All I did was cover my hair. I didn’t insult these people. I never did anything to these people. I didn’t get into an argument with them, or threaten them, or cause any sort of trouble that would warrant this cold behavior, let alone the attention of a security guard. All I did was cover my hair.

However, I feel that the greatest display of outright discrimination took place at the restaurant. This was my former workplace and many of my ex-coworkers were still working there. None of them recognized me, and as soon as I walked into the restaurant, the hostess (a former co-worker who was looking me right in the face) looked positively stunned that a Muslim woman walked into the place. She didn’t recognize me, but led me to a table. I took my seat and opened up the menu, but at the same time my eyes were scanning the area. This table was assigned to a waitress, but a waitress never came to me. Usually, after a person is seated, the waitress comes to the table immediately and asks you if you want a drink. I had to wait for at least five to ten minutes before the hostess returned and asked me if I wanted anything to drink.

None of the waitresses ever came to my table to take my order. None of them asked me if I wanted a refill for my water. None of them asked if I was doing alright or if I needed anything else. To make matters worse, it is expected of the waittresses to ask the customers these questions even if they are not waiting on them. Not one of these waitresses wanted to make eye contact with me, nor did they want to come by me.

It wasn’t until I waved at one of my former managers that he even recognized me. It was then that my hostess recognized me. After I told her about everything that happened today, she looked positively shocked. I would hope that she recognized the same discrimination being carried out in this establishment as it did in the previous ones. If this is how the waitresses would treat a girl with just her hair covered, they would definitely treat an actual Muslim woman in this way.

When I was younger, I would hear how people truly felt about Native Americans. Since I look more like my mother and less like my father, these people would be more open about their opinions around me than they would have if my hair was black and my skin was darker. I still get defensive when something like this happens and I’ve always felt that it was discrimination. However, this was the very first time in my life that I have truly felt discriminated against. When people were talking about Native Americans, they weren’t thinking of the white, blond haired woman with 1/4 Ojibwa in her. But when people were ignoring me, glaring at me, following me, denying me service, and weren’t welcoming me into their stores or their restaurants, they did it to me. In their eyes, they knew exactly what I was and they didn’t want anything to do with me. Even though I did nothing to them but smile.

If this is how we treat Muslims in this country, there will never be peace. There will never be an understanding between religions and cultures. If we shun them, ignore them, and make it blatantly obvious that we don’t want them here, we are going against everything that this country is supposed to stand for. And if we carry this ideology that “we don’t want them here,” “we don’t want you to come back here,” and “it would be better if you just weren’t here at all,” how does that make us different from Al Queda, the Nazis, the Westboro Baptist Church, the Ku Klux Klan, or the many other various hate groups in the world? It is this ignorance and this thought process that leads to holocausts.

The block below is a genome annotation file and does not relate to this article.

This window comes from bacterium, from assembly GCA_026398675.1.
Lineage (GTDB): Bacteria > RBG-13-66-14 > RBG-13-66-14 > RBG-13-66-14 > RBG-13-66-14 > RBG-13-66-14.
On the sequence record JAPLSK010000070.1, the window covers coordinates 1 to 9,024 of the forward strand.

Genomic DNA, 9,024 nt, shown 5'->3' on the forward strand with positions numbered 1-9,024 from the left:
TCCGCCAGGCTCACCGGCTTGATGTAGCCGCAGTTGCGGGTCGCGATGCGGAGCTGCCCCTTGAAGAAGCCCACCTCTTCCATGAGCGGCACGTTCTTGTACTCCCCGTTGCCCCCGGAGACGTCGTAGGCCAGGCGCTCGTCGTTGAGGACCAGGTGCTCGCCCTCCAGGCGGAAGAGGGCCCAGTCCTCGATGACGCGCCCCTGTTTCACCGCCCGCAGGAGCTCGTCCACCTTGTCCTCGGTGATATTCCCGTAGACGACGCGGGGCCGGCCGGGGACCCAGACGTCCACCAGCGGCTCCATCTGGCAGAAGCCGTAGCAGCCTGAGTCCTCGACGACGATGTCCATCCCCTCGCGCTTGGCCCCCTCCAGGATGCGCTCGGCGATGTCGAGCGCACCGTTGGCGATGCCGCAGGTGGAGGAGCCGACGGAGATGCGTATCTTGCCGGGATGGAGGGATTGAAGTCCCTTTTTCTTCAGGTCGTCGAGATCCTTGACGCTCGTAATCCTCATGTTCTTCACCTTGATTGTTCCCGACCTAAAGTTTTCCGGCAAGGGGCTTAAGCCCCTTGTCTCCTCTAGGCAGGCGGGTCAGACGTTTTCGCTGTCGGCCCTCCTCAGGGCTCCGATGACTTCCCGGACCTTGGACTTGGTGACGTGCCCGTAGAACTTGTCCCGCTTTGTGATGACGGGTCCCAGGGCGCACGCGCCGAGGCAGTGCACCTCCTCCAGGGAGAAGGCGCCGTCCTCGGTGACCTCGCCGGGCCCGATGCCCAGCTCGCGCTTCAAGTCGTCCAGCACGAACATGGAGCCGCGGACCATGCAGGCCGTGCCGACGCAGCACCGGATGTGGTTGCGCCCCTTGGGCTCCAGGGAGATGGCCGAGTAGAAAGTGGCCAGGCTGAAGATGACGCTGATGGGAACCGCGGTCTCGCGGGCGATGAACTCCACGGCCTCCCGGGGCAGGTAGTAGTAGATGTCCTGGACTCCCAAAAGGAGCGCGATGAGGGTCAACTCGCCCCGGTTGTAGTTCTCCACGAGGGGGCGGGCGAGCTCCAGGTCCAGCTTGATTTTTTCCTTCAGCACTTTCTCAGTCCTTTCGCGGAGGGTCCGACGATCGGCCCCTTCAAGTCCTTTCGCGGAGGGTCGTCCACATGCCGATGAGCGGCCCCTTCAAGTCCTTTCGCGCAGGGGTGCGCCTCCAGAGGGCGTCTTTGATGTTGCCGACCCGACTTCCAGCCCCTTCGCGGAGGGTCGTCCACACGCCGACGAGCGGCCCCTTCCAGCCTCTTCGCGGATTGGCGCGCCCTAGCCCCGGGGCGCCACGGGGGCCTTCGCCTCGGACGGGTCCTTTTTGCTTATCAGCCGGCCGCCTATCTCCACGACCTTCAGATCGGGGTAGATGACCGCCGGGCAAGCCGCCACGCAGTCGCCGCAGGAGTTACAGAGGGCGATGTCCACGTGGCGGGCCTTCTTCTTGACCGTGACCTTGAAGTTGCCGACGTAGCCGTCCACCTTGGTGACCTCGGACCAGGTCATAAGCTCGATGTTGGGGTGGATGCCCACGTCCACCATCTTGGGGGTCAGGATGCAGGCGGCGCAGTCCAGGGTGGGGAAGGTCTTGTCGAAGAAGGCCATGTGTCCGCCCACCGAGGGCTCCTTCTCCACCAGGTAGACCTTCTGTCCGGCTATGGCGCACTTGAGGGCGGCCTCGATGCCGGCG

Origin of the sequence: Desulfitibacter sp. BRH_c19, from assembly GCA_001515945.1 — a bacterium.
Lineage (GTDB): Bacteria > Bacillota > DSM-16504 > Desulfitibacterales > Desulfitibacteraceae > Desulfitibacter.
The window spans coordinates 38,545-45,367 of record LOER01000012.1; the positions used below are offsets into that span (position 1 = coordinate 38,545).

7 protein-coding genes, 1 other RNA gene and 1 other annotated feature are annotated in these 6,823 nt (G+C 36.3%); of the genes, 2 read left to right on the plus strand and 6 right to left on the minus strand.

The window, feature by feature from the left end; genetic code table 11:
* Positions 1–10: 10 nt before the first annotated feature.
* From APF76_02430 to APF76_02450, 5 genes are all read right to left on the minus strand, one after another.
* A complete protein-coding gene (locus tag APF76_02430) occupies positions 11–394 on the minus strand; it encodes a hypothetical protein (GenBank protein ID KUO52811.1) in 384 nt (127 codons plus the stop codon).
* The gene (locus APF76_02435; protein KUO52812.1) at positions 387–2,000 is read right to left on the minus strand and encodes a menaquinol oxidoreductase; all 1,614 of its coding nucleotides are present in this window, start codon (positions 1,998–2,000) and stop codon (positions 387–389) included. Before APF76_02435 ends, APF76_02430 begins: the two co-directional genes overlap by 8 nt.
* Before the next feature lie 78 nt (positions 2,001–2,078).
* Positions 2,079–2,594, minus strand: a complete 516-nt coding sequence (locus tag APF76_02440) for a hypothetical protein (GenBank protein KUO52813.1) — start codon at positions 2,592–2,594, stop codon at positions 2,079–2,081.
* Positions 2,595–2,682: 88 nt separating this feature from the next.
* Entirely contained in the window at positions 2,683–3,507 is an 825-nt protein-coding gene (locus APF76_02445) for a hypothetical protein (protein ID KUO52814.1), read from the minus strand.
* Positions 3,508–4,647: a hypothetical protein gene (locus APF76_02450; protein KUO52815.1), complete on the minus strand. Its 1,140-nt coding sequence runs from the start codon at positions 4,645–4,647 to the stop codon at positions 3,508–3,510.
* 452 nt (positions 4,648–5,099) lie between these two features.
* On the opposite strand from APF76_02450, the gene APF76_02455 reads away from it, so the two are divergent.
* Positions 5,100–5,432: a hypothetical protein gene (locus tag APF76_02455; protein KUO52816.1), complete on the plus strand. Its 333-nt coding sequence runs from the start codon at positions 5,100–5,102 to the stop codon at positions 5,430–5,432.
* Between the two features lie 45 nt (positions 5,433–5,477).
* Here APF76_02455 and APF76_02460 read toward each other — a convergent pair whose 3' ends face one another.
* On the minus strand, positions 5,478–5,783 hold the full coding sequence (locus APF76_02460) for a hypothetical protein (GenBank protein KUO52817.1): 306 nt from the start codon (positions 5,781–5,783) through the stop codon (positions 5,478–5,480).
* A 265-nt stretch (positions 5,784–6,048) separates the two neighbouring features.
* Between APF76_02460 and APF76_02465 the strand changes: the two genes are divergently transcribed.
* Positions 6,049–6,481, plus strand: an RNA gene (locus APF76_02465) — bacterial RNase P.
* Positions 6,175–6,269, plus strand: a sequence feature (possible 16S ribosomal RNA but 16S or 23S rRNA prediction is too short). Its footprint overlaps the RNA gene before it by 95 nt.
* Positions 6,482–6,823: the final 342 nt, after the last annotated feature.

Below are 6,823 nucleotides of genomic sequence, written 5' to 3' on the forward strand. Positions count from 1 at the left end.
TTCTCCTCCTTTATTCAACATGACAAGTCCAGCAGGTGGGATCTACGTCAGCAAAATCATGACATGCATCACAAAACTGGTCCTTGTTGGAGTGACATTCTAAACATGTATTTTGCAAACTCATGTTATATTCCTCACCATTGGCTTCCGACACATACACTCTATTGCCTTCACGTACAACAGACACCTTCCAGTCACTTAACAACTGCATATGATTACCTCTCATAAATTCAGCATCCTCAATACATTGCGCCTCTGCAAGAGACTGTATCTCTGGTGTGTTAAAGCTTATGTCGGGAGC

Look beyond the veil.

My work was featured in Muslim Artists. A group that is strictly for Muslims.

And the owner told me this:

“Regardless of whether you’re muslim or not, you’re still our sister in humanity and if the world were filled with people like you i’m sure world peace would be a reality

Thank You Sister and May God/Allah Grant You Eter…nal Happiness,
Take Care”

This almost moved me to tears.

I don’t consider myself much of an idealist, but these past few days has made me think about many things. This really does give me hope that there may one day be tolerance between all of us, and that world peace IS very possible. I feel that people just need to learn how to respect one another despite our differences. I’m an American, a Caucasian, a woman, and I’m also not a Muslim, and yet I just earned the respect from someone whom society would deem completely different from me. This is a miracle if I ever saw one. It makes me really happy that I decided to share my story with this website.

I think the first step towards tolerance is admitting that the person who is different than you is not a monster. That they’re not evil, and that despite how much you may disagree with them, that they might not even be completely wrong in what they do and how they think. So someday, even if you disagree with the idea of wearing a hijab, you don’t completely shun a woman who chooses to wear one of her own will.

Maybe it’s me just making a big deal out of something small. Maybe all of the kind words are starting to overwhelm me and I’m dreaming too big. But alas, it’s a very nice dream, and I think we could really work towards it.